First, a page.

The Nigeria Customs Service (NCS) has said that it generated the sum of N1,562 trillion in revenue for the year 2020, exceeding the target by about N181bn.
According to a press statement issued by the Public Relations Officer of the Service, Deputy Comptroller Joseph Attah, the last year’s revenue generation is higher by N22bn than the N1.342bn the Service generated in 2019, despite the COVID-19 pandemic.
Commenting on this feat, the Comptroller General (CG) of the NCS, Col. Handed Ibrahim Ali (Rtd), described it as a result of resolute pursuit of not only what is right, but also a willingness to adapt to changes brought about by global health challenges occasioned by the Covid-19 pandemic.
According to the statement, the annual rise of of the NCS’s revenue generation profile has been attributed to reforms which consist in strategic deployment of officers strictly using the standard operating procedure, strict enforcement of extant guidelines by the tariff and trade department, automation of the Customs processes, thereby eliminating vices associated with the manual process. Others are robust stakeholder sensitization resulting in more informed/voluntary compliance and increased disposition of officers and men to put national interest above selves. It noted that before the commencement of the border drill which saw a closure of the land borders from August 20, 2019, revenue generation was between N4bn and N5bn but that NCS now generates between N5bn and N9bn daily.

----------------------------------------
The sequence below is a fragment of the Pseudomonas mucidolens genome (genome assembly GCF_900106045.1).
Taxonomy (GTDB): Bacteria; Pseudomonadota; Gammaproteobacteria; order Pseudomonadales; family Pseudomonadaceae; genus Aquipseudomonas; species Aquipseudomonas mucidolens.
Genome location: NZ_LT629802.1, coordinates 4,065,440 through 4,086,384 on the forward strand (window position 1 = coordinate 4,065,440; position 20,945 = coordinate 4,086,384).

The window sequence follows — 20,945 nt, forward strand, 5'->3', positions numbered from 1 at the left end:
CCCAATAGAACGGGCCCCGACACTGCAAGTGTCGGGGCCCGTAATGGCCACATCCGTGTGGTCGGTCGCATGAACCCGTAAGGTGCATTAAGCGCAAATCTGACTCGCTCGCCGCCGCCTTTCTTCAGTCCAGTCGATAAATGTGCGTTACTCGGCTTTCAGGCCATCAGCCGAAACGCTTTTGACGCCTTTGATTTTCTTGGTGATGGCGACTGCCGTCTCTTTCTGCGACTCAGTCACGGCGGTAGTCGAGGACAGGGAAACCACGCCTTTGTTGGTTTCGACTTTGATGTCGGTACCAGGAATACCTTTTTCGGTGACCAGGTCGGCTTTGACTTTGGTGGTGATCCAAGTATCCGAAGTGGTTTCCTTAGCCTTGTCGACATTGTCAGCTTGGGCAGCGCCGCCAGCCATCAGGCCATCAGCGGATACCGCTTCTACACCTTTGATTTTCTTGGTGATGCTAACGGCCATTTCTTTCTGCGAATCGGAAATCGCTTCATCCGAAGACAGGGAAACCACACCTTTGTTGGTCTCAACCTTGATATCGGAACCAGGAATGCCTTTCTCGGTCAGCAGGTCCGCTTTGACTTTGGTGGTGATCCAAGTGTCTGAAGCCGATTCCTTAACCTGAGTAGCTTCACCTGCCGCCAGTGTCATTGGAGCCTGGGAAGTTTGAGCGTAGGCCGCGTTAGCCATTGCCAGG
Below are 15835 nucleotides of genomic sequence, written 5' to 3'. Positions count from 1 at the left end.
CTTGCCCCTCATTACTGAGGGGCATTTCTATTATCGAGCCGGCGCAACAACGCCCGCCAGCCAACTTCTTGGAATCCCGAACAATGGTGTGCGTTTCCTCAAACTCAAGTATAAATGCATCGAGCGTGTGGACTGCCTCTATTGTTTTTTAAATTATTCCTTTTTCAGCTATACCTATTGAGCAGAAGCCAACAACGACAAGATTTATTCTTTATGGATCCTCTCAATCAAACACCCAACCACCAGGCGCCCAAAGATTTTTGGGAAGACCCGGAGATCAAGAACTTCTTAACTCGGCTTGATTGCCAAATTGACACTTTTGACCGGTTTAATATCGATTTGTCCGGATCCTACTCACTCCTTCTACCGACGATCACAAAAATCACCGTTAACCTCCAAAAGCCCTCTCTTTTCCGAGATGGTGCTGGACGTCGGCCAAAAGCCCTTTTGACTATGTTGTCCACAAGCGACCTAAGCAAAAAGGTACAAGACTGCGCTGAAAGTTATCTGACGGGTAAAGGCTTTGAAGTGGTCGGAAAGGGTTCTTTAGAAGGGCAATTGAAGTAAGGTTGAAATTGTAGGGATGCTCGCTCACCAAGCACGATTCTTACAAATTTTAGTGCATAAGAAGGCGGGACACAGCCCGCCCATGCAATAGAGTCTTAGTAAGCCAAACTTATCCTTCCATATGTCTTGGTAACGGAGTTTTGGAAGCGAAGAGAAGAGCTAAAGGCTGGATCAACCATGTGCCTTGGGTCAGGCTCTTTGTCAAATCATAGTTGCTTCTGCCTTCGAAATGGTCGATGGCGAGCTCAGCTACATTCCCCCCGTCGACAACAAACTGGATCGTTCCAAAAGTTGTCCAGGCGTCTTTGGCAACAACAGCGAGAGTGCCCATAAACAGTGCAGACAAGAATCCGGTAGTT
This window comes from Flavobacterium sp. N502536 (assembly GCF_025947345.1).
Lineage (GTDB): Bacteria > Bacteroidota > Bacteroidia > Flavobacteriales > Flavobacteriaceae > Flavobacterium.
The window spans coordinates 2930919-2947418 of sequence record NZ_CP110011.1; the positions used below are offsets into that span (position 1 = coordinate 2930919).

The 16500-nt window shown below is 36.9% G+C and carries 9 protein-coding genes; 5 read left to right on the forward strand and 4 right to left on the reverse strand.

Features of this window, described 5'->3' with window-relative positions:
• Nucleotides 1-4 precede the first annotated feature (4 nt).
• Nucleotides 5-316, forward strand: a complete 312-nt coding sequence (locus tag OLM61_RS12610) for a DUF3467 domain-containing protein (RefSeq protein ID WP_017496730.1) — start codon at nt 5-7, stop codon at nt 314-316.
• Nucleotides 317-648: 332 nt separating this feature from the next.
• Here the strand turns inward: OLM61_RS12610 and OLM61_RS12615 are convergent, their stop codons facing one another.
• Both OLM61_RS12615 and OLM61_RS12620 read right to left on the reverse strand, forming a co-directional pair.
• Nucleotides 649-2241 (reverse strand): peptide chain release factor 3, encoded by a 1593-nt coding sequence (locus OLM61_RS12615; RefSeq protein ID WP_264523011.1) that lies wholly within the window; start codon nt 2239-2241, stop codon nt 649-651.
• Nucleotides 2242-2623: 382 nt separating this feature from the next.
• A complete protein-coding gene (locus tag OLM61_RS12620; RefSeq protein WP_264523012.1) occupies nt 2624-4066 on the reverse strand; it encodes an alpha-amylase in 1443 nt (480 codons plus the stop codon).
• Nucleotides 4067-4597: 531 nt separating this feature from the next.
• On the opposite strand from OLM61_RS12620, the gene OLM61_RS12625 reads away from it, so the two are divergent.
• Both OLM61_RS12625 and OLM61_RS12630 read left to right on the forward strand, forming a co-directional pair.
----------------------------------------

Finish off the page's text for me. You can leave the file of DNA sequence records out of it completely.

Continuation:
NCS also said within the next six months, there will be seven functional scanners for screening of goods at the country’s entry points while it targets 135 modern scanners in all for the deployment of the e-Customs scheme.
Explaining further, Customs said among the seven scanners, the Federal Ministry of Finance has purchased three while the Central Bank of Nigeria (CBN) has committed to purchasing four scanners and to establish the control centre for monitoring all scanning sites.
The CG intimated further that the partial border closure which has forced cargoes that could have been smuggled through the porous borders to come through the sea and airports raised revenue collection from ports. He added that diplomatic engagements that took place during the partial land border closure yielded many positive results, including commitment to comply with the ECOWAS Protocol on Transit, and the operationalization of joint border patrols at both sides of the border and sharing of intelligence by neighbouring countries.
While preventing entry of items that could compromise security, economy and the wellbeing of Nigerians, NCS said it seized 4,304 items with a duty paid value of N28.3bn. They include arms, ammunition, illicit drugs, used clothing, vegetable oil, frozen poultry and foreign rice, among others.
The NCS, according to the statement, expresses sentiments of assurance and total commitment to the cause of protecting national security and economy, and calls on Nigerians especially the business community for their support ‘as our borders are open to African Continental Free Trade Agreement (AfCFTA) in order to benefit from the trade agreement and other cross border activities’.